- College of Medicine Internal Medicine Residency Student Affairs Students
A week before they match into residencies, 26 College of Medicine seniors were inducted into the Alpha Omega Alpha National Honor Society Thursday, as a founding faculty member reminded them, “The A-plus grade comes when you use your accomplishments and talents to care for another.”
The induction ceremony came as the UCF College of Medicine’s Zeta Chapter celebrates its 10th year – and the medical school prepares to match and graduate its 1,000th student.
Traditionally, honor society membership has focused on academic achievement, leadership and service. This year, the medical school broadened its criteria to include character, unselfishness, professionalism, research and “the things we do to make a difference in the lives of others,” said Dr. Colleen Moran-Bano, the organization’s faculty advisor.
Founded in 2002, AOA’s mission is to recognize excellence in medicine that is practiced with humility, charity and dedication. Its motto is “Be worthy to serve the suffering.” AOA today has 200,000 members, including 55 Nobel Prize winners and more than 75 percent of medical school deans. The College of Medicine’s honorees include students seeking careers in a range of specialties, including psychiatry, orthopedic surgery, internal medicine and OB-GYN. They have helped lead the college’s free clinics, advocated for medically underserved communities and volunteered at community organizations, including soup kitchens, elementary schools and the Ronald McDonald House.
Caring for others was the theme expressed by keynote speaker Dr. Abdo Asmar, a UCF nephrologist and leader of the College of Medicine’s graduate medical education programs, who was inducted into the Zeta Chapter in 2013.
He reminded honorees that “with great honor comes great responsibility,” and noted that while they had focused on high grades in medical school, there are no report cards in the real world. “How are you going to measure your performance as a physician where there is no grade or exam?” he asked. “What grade will matter to you most?”
He talked about the privilege of being a physician. “With all of the medical advances and technology we have today, remember that patients do not put their trust in machines or devices. They put their trust in you,” Dr. Asmar said, “And as physicians, we need to honor that trust by being servants to those in our care. Being a servant means we care for patients in a way that honors every individual, and his or her background and beliefs.”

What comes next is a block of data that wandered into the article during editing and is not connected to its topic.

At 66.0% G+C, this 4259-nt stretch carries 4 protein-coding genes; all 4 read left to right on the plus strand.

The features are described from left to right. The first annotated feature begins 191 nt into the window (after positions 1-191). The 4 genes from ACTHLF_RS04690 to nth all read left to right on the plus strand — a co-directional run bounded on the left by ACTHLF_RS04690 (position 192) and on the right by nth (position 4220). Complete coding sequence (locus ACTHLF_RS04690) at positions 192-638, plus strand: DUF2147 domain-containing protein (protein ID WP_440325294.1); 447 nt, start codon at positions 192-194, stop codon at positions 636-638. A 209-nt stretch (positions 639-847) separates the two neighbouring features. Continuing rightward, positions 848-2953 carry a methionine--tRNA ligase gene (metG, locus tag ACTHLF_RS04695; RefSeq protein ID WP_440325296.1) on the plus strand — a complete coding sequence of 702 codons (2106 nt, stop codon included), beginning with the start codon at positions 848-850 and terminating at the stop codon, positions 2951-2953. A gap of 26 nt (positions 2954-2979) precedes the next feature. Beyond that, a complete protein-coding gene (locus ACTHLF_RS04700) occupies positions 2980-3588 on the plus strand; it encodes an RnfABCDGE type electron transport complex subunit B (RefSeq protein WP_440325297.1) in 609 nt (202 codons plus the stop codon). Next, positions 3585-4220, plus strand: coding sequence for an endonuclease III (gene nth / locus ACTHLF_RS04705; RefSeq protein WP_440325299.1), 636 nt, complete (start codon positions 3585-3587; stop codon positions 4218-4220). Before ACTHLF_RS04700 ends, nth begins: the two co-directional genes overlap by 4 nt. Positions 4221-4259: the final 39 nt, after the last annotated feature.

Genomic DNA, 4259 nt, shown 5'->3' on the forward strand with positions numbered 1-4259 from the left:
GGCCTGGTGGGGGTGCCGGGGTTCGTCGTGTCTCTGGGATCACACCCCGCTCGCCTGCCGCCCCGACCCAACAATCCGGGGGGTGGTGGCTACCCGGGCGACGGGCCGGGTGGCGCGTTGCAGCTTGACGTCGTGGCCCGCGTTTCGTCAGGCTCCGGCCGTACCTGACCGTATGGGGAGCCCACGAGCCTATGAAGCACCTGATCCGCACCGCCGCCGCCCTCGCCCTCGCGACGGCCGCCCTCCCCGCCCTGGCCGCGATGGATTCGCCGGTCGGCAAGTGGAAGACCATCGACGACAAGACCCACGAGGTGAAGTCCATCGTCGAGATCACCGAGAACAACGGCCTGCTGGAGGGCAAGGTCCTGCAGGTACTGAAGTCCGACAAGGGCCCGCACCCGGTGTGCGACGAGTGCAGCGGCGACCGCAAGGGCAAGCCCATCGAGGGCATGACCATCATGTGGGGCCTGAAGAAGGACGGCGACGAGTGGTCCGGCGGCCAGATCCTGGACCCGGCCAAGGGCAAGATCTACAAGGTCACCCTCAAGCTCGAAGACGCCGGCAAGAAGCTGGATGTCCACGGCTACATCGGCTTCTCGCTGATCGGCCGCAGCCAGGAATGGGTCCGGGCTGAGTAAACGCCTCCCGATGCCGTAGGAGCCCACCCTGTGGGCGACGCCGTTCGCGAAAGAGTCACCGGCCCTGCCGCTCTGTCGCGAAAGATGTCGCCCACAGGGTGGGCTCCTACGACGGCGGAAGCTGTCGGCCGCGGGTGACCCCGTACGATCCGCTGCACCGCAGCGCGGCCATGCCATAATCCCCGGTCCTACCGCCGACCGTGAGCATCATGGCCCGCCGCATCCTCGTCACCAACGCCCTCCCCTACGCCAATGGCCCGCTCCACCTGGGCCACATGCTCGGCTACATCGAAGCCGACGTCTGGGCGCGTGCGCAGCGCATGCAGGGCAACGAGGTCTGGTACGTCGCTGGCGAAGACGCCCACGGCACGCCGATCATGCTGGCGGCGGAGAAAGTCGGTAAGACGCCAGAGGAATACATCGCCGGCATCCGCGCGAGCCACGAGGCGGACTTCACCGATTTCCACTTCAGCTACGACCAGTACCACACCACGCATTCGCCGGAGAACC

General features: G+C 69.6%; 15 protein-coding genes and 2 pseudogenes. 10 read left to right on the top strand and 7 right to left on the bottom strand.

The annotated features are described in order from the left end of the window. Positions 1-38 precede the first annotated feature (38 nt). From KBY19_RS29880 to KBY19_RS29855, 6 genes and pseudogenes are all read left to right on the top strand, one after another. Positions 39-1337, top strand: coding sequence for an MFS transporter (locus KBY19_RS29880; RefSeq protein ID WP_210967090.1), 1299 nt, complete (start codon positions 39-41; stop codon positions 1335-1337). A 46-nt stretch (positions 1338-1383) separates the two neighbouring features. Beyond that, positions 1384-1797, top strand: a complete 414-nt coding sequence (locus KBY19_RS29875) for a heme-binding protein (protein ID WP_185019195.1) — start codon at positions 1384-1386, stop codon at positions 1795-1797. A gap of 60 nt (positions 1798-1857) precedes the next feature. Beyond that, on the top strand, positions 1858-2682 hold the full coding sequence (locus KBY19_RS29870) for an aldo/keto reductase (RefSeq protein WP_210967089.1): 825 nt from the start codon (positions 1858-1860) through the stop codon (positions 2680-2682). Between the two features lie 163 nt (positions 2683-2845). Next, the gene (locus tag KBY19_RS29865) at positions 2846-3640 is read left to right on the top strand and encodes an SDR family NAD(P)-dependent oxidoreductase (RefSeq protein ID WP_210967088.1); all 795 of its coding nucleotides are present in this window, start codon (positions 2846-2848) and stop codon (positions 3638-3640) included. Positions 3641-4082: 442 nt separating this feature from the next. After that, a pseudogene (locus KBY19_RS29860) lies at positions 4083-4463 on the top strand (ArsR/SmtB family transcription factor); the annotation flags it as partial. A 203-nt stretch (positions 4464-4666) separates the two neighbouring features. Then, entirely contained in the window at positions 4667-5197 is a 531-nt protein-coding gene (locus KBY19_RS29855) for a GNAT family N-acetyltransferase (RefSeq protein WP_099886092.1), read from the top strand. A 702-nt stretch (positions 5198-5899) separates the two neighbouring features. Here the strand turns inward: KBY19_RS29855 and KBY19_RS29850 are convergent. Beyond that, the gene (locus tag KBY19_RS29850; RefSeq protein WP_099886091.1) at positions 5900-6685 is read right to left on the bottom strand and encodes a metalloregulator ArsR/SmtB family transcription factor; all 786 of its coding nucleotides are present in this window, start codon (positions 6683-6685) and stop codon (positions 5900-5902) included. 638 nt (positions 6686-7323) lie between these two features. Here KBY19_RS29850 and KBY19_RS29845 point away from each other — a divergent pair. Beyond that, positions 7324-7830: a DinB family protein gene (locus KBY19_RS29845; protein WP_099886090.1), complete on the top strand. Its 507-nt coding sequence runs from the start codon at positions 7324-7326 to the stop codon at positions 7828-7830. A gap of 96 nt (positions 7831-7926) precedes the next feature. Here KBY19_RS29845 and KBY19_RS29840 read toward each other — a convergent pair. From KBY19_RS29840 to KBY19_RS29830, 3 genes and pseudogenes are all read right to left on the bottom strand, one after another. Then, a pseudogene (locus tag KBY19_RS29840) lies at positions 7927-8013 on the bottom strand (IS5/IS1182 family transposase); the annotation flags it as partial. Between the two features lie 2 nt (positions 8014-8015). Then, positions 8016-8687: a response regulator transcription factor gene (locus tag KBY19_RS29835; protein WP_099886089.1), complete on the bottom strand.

COVID-19 showed the importance of servant leadership and the ability to face uncertainty with courage and grace, he said.
“No one in medicine signed up for a global pandemic,” he said. “But who was going to take care of patients? Being a servant leader means doing things you didn’t sign up to do, having the courage to cope with new challenges instead of running away.”
A physician who is a servant leader “tells patients when it’s time to worry and when it’s time to be at peace,” Dr. Asmar said. “It means looking at a number on their blood work, looking them in the eye and saying, ‘This is OK. Let me worry about it. That’s my job. I’ll tell you when it’s your time to worry.’”
He provided a personal story as an example. During Dr. Asmar’s residency at Cook County Hospital in Chicago, his 2-year-old daughter oldest daughter Charlize was diagnosed with a heart murmur. Days later, he stood in an echo lab with Dr. Santucci, a pediatric cardiologist, and saw the hole in his child’s heart.
“Dr. Santucci saw the expression of fear and intense worry on my face and said words I have never forgotten,” he said. “She told me, ‘Young man, I know you are a doctor. I don’t care. Let me worry about this. That’s my job. I’ll treat your daughter and when it’s time for you to worry I’ll let you know.’ Her words were powerful, effective and therapeutic.”
When the time was appropriate, the physician kept her promise and repaired Charlize’s heart. Dr. Asmar has never forgotten Dr. Santucci’s message. “Years later, Dr. Santucci may remember my daughter but I doubt she remembers our conversation and the impact it had on me,” Dr. Asmar said. “That is the power of being a healer. You will say and do things that can leave a lasting impact on others – even without knowing it.”
This year’s Alpha Omega Alpha honorees are:
- Matthew Abrams
- Shaye Busse
- Andrew Collins
- Maxwell Droznin
- Leonie Dupuis
- Stephanie Erickson
- Carla Gonzalez
- Krista Grennan
- Aaishwariya Gulani
- Tanner Harding
- Krisandra Hardy
- Thomas Hartmann
- Peyton Hull
- Caridad Infante
- Gabriel Krivenko
- Oriana Krivenko
- Brianna Leone
- Katelyn Lewis
- Lake Lindo
- Lisvet Luceno
- Brenden Maag
- Max Mccall
- Tammy Phillips
- Jacob Riegler
- Kunal Shah
- Jorge Trilles
- Alpha Omega Alpha Class of 2023 National Honor Society